Flinders University researchers have helped establish an Early Management of Mild Traumatic Brain Injury Service (EMMBIRS), supporting individuals who sustain a mild traumatic brain injury (mTBI) from a transport accident, to investigate whether early intervention is feasible and improves long term outcomes.
Historically, clients with concussion or mild or moderate TBI (mTBI) have been expected to recover fully within several weeks to months without specific therapy. Furthermore, nearly half are discharged directly home from the emergency department, with only a small proportion of clients receiving follow-up services.
Chief Investigator and Flinders Caring Futures Institute member, Associate Professor Maayken van den Berg says up to 20 per cent of mTBI clients experience physical, psychological and cognitive symptoms for months or even years after their brain injury.
“The lack of effective and efficient specialised treatment or rehabilitation services in the acute stages of recovery may result in unfavourable outcomes and can cause functional limitations and reduce productivity when working or studying.”
A project team involving researchers and expert clinicians from South Australia Brain Injury Rehabilitation Services and Flinders University investigated whether active and early management, focusing on client-centred care and an understanding of how the client’s life has changed post TBI, would be feasible and lead to improved outcomes. Dr Maggie Killington, a former Flinders University staff member, was the lead on this project.
With the backing of Lifetime Support Authority, an Early Management of Mild Traumatic Brain Injury Service (EMMBIRS) was established at Hampstead Rehabilitation Centre, and later moved to the Repatriation General Hospital, to support individuals who sustained a mTBI, providing interdisciplinary rehabilitation for up to six months.
“Team-based rehabilitation included input from occupational therapy, social work, physiotherapy, clinical psychology, speech pathology and rehabilitation medicine and referral pathways were developed as part of the service,” A/Prof van den Berg explains. “Individuals who sustained a mTBI in any transport accident, on or off-road, were referred to the new clinic.”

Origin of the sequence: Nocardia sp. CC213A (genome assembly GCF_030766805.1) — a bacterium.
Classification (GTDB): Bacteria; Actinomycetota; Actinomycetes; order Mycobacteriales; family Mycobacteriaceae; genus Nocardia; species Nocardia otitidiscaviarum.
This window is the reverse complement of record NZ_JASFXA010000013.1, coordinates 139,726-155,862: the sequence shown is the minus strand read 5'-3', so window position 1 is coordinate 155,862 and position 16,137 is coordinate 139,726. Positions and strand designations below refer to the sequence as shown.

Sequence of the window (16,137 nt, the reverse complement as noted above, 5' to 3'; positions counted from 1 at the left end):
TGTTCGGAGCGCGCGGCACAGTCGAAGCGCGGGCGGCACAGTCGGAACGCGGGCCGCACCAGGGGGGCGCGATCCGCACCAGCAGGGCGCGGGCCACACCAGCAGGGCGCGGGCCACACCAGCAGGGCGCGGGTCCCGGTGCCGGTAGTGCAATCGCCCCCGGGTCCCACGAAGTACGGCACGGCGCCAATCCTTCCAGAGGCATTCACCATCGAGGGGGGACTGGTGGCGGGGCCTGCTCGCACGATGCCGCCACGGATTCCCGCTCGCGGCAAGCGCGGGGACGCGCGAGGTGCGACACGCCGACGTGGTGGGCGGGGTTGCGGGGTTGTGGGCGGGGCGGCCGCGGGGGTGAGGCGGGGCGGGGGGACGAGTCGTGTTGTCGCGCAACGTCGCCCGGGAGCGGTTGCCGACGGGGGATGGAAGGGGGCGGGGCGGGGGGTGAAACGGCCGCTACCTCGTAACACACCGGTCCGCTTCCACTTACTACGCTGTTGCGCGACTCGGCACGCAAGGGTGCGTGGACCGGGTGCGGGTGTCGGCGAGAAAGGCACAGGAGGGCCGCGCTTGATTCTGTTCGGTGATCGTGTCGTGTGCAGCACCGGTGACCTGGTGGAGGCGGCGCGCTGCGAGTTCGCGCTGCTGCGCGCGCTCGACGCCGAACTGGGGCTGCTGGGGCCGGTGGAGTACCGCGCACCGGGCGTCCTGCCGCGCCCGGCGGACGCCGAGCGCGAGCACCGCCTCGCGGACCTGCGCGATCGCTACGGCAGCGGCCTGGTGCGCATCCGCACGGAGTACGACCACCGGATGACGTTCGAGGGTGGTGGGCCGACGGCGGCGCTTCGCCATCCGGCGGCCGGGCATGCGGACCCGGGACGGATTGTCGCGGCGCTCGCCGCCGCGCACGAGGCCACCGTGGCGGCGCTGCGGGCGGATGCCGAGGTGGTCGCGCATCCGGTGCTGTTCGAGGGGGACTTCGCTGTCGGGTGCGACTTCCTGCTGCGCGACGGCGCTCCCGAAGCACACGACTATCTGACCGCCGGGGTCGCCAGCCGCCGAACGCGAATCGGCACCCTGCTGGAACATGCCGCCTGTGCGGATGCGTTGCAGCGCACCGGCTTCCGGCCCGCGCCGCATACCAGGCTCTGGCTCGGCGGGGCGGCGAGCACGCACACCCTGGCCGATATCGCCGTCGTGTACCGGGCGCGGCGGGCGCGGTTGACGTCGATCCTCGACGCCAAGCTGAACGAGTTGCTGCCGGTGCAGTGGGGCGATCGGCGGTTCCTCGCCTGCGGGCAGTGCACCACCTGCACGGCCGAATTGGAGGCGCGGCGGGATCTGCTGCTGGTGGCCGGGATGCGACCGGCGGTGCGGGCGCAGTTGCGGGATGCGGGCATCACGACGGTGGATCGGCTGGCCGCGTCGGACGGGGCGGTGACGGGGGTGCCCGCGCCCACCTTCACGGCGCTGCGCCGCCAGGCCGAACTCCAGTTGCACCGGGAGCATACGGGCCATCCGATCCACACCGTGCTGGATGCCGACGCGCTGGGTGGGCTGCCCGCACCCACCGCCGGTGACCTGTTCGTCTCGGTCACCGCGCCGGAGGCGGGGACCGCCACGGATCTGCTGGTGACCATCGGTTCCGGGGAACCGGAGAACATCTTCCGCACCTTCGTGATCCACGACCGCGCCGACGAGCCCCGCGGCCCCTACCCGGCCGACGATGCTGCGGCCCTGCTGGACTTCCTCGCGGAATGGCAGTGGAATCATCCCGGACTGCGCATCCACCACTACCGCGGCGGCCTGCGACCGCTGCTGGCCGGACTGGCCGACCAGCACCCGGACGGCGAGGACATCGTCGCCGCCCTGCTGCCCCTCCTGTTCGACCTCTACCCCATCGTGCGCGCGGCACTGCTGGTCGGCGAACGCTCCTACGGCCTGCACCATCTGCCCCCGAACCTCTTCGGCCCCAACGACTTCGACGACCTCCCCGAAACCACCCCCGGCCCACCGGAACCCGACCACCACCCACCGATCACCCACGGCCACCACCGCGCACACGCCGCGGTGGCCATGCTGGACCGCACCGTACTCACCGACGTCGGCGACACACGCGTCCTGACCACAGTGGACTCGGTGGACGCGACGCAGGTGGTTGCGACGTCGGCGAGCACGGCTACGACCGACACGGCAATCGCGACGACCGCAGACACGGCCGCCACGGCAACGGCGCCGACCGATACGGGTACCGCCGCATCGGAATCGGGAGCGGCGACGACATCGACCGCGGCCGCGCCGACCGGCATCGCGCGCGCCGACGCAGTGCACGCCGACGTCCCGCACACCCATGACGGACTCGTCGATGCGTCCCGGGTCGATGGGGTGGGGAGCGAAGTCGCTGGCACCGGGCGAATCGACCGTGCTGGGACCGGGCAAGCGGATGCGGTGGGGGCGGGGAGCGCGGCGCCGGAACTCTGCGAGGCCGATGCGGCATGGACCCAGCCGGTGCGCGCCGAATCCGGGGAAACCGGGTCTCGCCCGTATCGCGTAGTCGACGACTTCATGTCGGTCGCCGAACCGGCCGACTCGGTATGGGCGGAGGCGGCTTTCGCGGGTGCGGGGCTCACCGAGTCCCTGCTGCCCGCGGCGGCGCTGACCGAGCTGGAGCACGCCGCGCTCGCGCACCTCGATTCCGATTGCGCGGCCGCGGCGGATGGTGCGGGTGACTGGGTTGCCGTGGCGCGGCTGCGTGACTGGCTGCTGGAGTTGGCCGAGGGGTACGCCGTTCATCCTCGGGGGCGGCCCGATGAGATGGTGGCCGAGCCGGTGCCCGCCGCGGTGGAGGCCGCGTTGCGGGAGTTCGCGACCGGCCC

The study investigated the number of people who sustained a mild, complex mild or moderate TBI in South Australia following a transport accident, and the team evaluated the feasibility and efficacy of providing early rehabilitation to this patient group, while also exploring the use of new and innovative technologies to support clients and caregivers during their rehabilitation program and beyond.
A total of 357 people utilised the EMMBIRS service, of which the majority aged between 21 and 50 and male. The research team measured outcomes related to mTBI related disability, fatigue, depression, anxiety and stress, as well as other symptoms and impact of disease on the partner or family member.
From conducting qualitative interviews with 41 clients, the research team were able to demonstrate that people who suffer mTBI experience a confusing and anxious journey prior to referral to clinicians who understand and can validate their symptoms and support their recovery.
“The study has shown that early rehabilitation can support clients to reduce the effects of somatic, cognitive, physical and communication disorders and return to normal life,” A/Prof van den Berg says. “Early improvements were shown to be sustained in the longer term as clients’ symptoms resolved or they learnt to use strategies to support them achieve their goals.”
Findings from the health economic analysis suggested that providing early intervention to individuals who have sustained a mild TBI was associated with higher health related quality of life and that the effectiveness of the intervention was sustained for up to 18 months post-intervention. However, these gains were also associated with higher costs.
The inter-disciplinary EMMBIRS team identified the need for technology solutions to assist in the delivery of rehabilitation. Using a co-design approach, a team of clinicians, clients, developers, and researchers co-created a number of tools, including an app facilitating remote vestibular assessment and intervention, an app to support self-management, and a virtual environment to safely retrain impairments. In addition, two informative videos have been produced about mild TBI for clients, families and community clinicians to access.
“I believe this study has shown how much can be achieved when making consumers and clinicians key partners in clinical research and it has been truly inspiring to be part of this,” A/Prof van den Berg says.
“Working collaboratively in the real-life health care setting, drawing on clinical expertise and lived experiences, fosters the conduct of clinically relevant and meaningful research. This has resulted in the development of innovative and targeted services and supporting tools that met the identified needs.”
Upon completion of the study the EMMBIRS service was translated into a condensed but ongoing program, renamed as the CAMBI (Concussion and Mild Brain Injury) clinic.